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July Crisis: The World's Descent into War, Summer 1914

4.5 out of 5 stars 13 customer reviews

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Product details

  • Paperback
  • ASIN: B00LABQLHE
  • Average Customer Review: 4.5 out of 5 stars  See all reviews (13 customer reviews)
  • Amazon Bestsellers Rank: 5,790,882 in Books (See Top 100 in Books)

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4.5 out of 5 stars
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Format: Kindle Edition Verified Purchase
This is the first book that is written by a historian of diplomatic history that has emerged from the plethora of books about the July crisis 1914. Surprisingly Professor Otte draws out the details and the obscure documents and refrains from being judgmental on areas where the judgments have flow fast and furious. The surprises include the Kaiser. he cannot again be regarded as a war monger but a blunderer but a man who was led by the head of the German foreign service Jagow, and the chancellor Bethmann Hollweg. Two men emerge who had they been listened to in Vienna and Berlin would have prevented any third Balkan War turning into the First World War. They were the Austrian and German ambassadors in London. The Russians and the French emerge as at least a significant part of the descent into war.

This is a book to give a proper deep understanding. It is a slow read. It is a good one.
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This is an outstanding book. Certainly, as measured by the number of bookmarks I made "I didn't know that", "that's interesting", "I must read that again" ... it warrants that description.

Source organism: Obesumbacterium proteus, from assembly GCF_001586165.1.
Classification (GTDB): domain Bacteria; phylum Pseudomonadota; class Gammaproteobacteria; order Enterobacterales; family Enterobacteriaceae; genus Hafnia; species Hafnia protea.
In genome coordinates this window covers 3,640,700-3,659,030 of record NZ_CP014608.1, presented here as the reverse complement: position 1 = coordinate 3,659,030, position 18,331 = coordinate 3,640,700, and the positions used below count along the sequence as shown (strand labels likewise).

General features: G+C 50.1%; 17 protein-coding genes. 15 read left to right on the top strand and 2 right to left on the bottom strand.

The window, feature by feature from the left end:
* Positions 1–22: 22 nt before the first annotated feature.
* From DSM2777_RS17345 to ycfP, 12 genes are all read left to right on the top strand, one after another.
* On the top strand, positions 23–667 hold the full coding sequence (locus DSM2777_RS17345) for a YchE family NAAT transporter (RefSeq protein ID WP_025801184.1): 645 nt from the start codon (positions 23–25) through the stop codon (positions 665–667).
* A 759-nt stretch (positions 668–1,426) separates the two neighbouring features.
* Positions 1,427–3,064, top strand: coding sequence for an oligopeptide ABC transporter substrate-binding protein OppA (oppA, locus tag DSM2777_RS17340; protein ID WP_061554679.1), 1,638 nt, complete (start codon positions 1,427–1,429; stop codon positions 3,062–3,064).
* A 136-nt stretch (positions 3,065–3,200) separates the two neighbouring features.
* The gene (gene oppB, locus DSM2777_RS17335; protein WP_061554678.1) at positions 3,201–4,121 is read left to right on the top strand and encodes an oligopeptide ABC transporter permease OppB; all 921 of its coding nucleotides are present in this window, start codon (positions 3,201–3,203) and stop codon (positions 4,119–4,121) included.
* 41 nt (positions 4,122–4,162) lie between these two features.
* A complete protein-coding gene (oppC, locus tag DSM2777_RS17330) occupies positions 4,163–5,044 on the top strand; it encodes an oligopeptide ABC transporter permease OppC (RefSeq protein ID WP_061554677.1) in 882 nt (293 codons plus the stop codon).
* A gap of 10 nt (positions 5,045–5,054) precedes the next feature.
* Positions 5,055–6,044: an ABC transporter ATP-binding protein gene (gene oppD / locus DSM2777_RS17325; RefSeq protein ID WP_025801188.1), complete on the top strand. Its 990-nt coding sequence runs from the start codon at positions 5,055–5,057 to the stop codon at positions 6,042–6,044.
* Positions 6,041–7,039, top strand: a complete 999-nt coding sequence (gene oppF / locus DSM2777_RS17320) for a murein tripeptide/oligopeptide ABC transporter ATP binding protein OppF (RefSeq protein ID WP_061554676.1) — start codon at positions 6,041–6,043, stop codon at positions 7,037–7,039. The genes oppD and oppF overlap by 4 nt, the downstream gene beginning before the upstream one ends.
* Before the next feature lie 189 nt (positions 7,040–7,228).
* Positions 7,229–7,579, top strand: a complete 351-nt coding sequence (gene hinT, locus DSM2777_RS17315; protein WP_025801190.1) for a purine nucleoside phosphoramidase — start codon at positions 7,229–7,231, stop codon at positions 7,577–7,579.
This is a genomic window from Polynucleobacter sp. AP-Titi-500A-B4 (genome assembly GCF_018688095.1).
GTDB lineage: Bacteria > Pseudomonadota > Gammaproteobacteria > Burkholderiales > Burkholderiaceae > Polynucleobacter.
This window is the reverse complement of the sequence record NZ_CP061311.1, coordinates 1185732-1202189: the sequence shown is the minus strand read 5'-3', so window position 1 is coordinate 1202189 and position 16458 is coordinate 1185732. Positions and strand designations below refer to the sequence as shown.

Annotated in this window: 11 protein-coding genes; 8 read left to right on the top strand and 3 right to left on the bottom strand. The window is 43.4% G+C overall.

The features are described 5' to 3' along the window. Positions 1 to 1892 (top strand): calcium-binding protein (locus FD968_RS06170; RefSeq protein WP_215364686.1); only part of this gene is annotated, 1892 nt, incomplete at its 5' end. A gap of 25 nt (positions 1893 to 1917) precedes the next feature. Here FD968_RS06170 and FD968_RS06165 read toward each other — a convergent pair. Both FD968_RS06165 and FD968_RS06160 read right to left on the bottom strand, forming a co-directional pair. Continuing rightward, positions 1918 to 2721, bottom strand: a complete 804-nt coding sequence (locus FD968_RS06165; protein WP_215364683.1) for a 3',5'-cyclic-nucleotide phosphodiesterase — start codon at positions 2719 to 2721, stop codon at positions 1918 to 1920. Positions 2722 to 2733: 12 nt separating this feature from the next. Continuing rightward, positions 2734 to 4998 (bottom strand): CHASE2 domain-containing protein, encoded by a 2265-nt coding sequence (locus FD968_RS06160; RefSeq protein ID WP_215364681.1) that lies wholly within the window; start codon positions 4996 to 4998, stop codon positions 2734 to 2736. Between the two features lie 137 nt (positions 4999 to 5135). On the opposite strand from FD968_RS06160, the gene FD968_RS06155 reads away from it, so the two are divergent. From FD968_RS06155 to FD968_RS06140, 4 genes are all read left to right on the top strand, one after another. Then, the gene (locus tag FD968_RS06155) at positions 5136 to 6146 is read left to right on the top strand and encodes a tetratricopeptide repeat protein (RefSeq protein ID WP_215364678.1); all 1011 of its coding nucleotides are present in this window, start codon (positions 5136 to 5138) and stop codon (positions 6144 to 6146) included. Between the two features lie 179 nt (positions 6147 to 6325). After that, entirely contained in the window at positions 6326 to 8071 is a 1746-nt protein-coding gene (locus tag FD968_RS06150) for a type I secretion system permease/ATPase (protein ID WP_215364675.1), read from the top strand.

It is a narrative of what happened and why, from the plotting of the Archduke's assassination to Britain's declaration of war on Germany on the 4 August and it divides that fraught period into helpful sub-divisions and managers very well the difficult task of describing so much going on in parallel without confusing or losing the reader. The author also has the knack of selecting just the right bit from the many telegrams, diaries and other primary sources he quotes.

It is a good read throughout. I personally found the account of how the Austro-Hungarians reacted, got Tisza, the Hungarian prime minister, to fall into line, and made their decisions, especially informative and convincing. There is neat balance of facts and interpretation.

There is also plenty to argue with. Jagow is given a much stronger role than I expected even to the extent of giving the Austro-Hungarians a "second blank cheque" seemingly without Bethmann's approval or knowledge. Jagow and Stumm are credited with undermining the Kaiser's "halt in Belgrade" proposal without reference to Bethmann when it was forwarded to Vienna but it seems to me most unlikely that Bethmann did not see and fully approve such an important communication going out over his signature. And, it was the point where Germany's plans were beginning to unravel

The roles of two ambassadors, Paleologue the French ambassador in St Petersburg, and especially Tschirschky the German ambassador in Vienna, while not over played, are shown to be most emphatically negative, pushing in the direction of war.